LED Landscape Lights


Ask your electrician to install these low wattage LED landscape lights or do it yourself and start enjoying your landscaping every night without worrying about your electric bill!

With the cost savings of just the electricity, low-voltage LED landscape lights are one of the most cost-effective energy upgrades you can make and will give you a break even in just 1-3 years depending upon whether you install it yourself or pay a professional to do it.

Add the savings in cost and maintenance for not having to replace lightbulbs frequently and replacing your landscape lighting with LED landscape lighting should be at the top of your list for energy upgrades.  If you’re doing a new installation, LED landscape lighting should be the only choice.  As you will see below, LED landscape lighting is actually less expensive to install.

These LED lights are high-quality and are available in 1W, 3W & 6W !  Make no mistake, even the 1W light is extremely bright.  The 6W light is equivalent to 50W.   The color is an extremely pleasant white light and is not harsh.  The color really shows up your landscaping, plants, and especially evergreens.  MR-16 bulbs made my Colorado Blue Spruce look dingy but the LED highlights the blue int the Blue Spruce and make evergreens look green.  I have been using these lights at my house since last year and love them.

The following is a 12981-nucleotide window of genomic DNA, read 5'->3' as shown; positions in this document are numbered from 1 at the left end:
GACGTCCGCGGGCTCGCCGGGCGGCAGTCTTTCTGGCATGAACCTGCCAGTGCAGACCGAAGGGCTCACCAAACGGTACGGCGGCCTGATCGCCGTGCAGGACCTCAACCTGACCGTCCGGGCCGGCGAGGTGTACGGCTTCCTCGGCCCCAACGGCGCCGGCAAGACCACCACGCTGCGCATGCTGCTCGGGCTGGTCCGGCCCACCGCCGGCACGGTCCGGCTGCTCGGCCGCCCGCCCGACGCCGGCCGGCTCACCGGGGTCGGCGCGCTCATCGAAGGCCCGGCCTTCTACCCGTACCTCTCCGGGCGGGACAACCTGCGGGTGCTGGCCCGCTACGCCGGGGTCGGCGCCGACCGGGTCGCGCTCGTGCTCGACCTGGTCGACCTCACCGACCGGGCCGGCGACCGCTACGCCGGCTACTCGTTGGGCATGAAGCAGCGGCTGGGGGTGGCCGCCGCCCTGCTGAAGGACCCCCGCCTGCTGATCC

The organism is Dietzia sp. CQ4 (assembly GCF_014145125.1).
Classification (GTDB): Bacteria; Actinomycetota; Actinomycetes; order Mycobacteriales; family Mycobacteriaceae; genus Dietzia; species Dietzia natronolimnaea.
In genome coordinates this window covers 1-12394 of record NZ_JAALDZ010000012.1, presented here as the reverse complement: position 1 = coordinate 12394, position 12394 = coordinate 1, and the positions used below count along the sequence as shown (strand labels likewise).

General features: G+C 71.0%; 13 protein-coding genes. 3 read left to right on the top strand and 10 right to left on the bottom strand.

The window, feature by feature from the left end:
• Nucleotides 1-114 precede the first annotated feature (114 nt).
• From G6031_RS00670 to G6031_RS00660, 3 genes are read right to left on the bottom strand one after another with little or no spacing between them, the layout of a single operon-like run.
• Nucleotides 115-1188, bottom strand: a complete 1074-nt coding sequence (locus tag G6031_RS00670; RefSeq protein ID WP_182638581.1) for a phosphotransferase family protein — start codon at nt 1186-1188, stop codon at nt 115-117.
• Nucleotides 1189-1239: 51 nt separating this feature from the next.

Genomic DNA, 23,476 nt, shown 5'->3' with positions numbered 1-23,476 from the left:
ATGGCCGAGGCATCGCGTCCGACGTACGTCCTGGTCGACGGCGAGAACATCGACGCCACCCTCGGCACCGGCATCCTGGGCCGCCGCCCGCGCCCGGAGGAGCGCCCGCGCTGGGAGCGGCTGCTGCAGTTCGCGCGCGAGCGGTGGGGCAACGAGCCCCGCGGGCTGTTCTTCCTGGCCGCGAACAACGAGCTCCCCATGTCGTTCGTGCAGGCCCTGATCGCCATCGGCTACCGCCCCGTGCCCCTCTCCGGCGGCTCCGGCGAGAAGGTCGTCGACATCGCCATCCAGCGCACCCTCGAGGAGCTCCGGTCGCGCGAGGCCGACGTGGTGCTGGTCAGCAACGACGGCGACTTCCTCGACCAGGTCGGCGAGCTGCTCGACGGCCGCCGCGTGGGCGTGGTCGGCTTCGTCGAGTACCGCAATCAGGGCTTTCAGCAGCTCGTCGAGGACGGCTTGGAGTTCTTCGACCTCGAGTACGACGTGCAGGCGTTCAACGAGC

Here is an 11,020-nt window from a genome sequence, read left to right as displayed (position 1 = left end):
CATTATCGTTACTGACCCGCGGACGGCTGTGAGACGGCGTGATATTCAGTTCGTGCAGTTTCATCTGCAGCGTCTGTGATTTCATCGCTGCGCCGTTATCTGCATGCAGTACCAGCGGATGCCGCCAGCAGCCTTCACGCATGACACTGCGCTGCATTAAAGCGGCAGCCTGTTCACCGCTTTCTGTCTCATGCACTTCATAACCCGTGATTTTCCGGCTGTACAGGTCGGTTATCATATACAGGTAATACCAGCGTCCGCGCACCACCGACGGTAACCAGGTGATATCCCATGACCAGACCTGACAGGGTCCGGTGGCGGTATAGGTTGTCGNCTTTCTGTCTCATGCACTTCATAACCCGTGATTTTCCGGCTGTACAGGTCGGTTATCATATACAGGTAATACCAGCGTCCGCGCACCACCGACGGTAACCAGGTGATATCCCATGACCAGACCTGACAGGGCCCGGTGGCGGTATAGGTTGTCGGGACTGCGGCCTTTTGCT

LED landscape lights at the front of my house are all 3W 12V LED bullet lights by Aquascape (Front door has an overhead 18W SYLVANIA Ultra LED)
LED landscape lighting

The amount of money you will save in electricity will give you a breakeven probably within one year, depending upon the costs of electricity where you live.  You’ll be able to light up both the front of your house and backyard for only $1 to $6 per month.  With 53 LED lights totaling 90 W (see below) turning on automatically at sundown and off at midnight 365 days per year, at the price I pay for electricity which is approximately $0.23 per KW, my usage costs approximately $45.33 per year or $3.77 per month.  My landscape lights have been on every night for a year now and I have not noticed any difference on my electric bill.  You will save even more money and work because you won’t have to purchase and replace MR-16 light bulbs frequently because LEDs last for 25,000 hours.

Calculate how much electricity and money you will save with this electricity cost calculator.